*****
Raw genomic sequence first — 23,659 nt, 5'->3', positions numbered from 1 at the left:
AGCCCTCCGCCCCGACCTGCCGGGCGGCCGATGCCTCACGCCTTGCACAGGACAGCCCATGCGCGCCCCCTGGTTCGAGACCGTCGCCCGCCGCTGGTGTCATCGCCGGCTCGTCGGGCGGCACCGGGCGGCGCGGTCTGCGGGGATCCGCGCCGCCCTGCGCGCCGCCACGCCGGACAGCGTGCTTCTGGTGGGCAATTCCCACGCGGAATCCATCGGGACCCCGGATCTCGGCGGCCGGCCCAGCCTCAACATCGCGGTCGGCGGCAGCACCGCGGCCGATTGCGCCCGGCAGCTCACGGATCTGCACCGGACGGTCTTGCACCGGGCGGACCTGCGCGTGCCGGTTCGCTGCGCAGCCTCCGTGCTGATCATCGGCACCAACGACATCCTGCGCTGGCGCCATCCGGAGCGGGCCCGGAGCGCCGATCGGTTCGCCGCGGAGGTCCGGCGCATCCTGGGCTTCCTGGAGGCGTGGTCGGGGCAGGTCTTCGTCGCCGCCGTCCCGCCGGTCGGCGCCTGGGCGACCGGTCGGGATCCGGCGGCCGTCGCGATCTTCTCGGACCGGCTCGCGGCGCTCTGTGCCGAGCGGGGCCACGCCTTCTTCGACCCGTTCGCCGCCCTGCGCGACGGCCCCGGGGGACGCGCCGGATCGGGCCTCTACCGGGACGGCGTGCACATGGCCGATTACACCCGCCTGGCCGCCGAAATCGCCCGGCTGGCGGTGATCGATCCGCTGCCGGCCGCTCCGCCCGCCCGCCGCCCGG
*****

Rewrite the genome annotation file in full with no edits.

Raw genomic sequence first — 23,659 nt, 5'->3', positions numbered from 1 at the left:
AGCCCTCCGCCCCGACCTGCCGGGCGGCCGATGCCTCACGCCTTGCACAGGACAGCCCATGCGCGCCCCCTGGTTCGAGACCGTCGCCCGCCGCTGGTGTCATCGCCGGCTCGTCGGGCGGCACCGGGCGGCGCGGTCTGCGGGGATCCGCGCCGCCCTGCGCGCCGCCACGCCGGACAGCGTGCTTCTGGTGGGCAATTCCCACGCGGAATCCATCGGGACCCCGGATCTCGGCGGCCGGCCCAGCCTCAACATCGCGGTCGGCGGCAGCACCGCGGCCGATTGCGCCCGGCAGCTCACGGATCTGCACCGGACGGTCTTGCACCGGGCGGACCTGCGCGTGCCGGTTCGCTGCGCAGCCTCCGTGCTGATCATCGGCACCAACGACATCCTGCGCTGGCGCCATCCGGAGCGGGCCCGGAGCGCCGATCGGTTCGCCGCGGAGGTCCGGCGCATCCTGGGCTTCCTGGAGGCGTGGTCGGGGCAGGTCTTCGTCGCCGCCGTCCCGCCGGTCGGCGCCTGGGCGACCGGTCGGGATCCGGCGGCCGTCGCGATCTTCTCGGACCGGCTCGCGGCGCTCTGTGCCGAGCGGGGCCACGCCTTCTTCGACCCGTTCGCCGCCCTGCGCGACGGCCCCGGGGGACGCGCCGGATCGGGCCTCTACCGGGACGGCGTGCACATGGCCGATTACACCCGCCTGGCCGCCGAAATCGCCCGGCTGGCGGTGATCGATCCGCTGCCGGCCGCTCCGCCCGCCCGCCGCCCGG